Carbon steel knives can be a beautiful pain in the ass sometimes. They are usually sharper, a dream to sharpen, and have amazing edge retention. Unfortunately, they can rust if not given a little extra care.
After a while the steel will oxidize and react with the air and start to change colour. Your knife will take on hues of grey, blue and black; this is a good thing. It means that a patina is on the way. Think of a patina as a little extra help in the war on rust.
Adam, who works in our Edmonton Knifewear, has figured out a pretty easy way to force an early patina onto a carbon steel.
Brew a STRONG pot of coffee, so strong that you’d be jittery for days! Now chill it. You want the coffee to be cold for this process, we aren’t making a knife & coffee soup.
After the recommended amount of time has passed, take the knife out of the coffee and wipe down with a damp cloth and dry thoroughly. Your knife has undergone an incredible transformation and is now a lot easier to maintain. Still wipe that blade down and keep it clean and dry, but it’s going to be a lot more rust resistant than before.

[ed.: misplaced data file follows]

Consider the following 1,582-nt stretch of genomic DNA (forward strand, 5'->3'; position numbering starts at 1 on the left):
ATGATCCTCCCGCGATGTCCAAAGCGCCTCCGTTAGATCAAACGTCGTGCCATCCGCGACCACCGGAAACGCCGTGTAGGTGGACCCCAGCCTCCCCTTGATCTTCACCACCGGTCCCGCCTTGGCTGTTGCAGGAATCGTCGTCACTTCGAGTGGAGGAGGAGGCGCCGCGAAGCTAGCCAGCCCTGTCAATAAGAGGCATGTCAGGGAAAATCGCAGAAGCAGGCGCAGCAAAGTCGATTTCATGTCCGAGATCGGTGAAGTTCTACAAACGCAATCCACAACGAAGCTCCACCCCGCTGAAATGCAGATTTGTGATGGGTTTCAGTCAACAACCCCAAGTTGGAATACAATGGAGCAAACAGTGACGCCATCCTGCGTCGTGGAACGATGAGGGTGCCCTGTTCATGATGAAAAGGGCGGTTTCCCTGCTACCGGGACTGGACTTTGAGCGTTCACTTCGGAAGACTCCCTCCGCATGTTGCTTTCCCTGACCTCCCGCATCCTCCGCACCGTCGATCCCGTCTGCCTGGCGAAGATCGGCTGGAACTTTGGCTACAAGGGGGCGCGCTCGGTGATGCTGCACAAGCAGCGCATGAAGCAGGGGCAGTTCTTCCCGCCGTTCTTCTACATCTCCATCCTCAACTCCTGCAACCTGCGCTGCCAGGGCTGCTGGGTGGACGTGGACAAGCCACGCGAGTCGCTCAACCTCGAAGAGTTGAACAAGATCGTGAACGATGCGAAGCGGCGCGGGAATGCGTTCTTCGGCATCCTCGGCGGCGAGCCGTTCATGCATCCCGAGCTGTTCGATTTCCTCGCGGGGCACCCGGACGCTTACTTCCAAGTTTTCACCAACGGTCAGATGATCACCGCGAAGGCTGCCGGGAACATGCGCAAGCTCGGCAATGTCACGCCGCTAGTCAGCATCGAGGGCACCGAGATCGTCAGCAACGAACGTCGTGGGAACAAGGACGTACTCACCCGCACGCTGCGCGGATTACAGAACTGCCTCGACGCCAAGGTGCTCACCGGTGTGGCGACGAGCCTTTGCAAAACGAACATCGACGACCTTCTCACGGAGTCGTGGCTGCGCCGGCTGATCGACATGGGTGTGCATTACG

Coffee forced patinas aren’t nearly as acidic as lemon or vinegar patinas, but the acid in the coffee has reduced some of the polish on your cutting edge. Plus, you should always hone and strop before the last (optional) step!
You want to get that coffee smell off the steel, so I recommend cutting up some yellow onions to pull out the coffee fragrance. Then fry those onions. Coffee fried onions will win you the adoration of all your foodie friends at that next pot luck!
Pretty cool, huh? This process produces spectacular results on Shirogami #1 or #2.It also does wonders on Kurro-uchi finished knives as well as Aogami steels. The results are less striking but just as functional. My Moritaka 210mm Kiritsuke is almost jet black!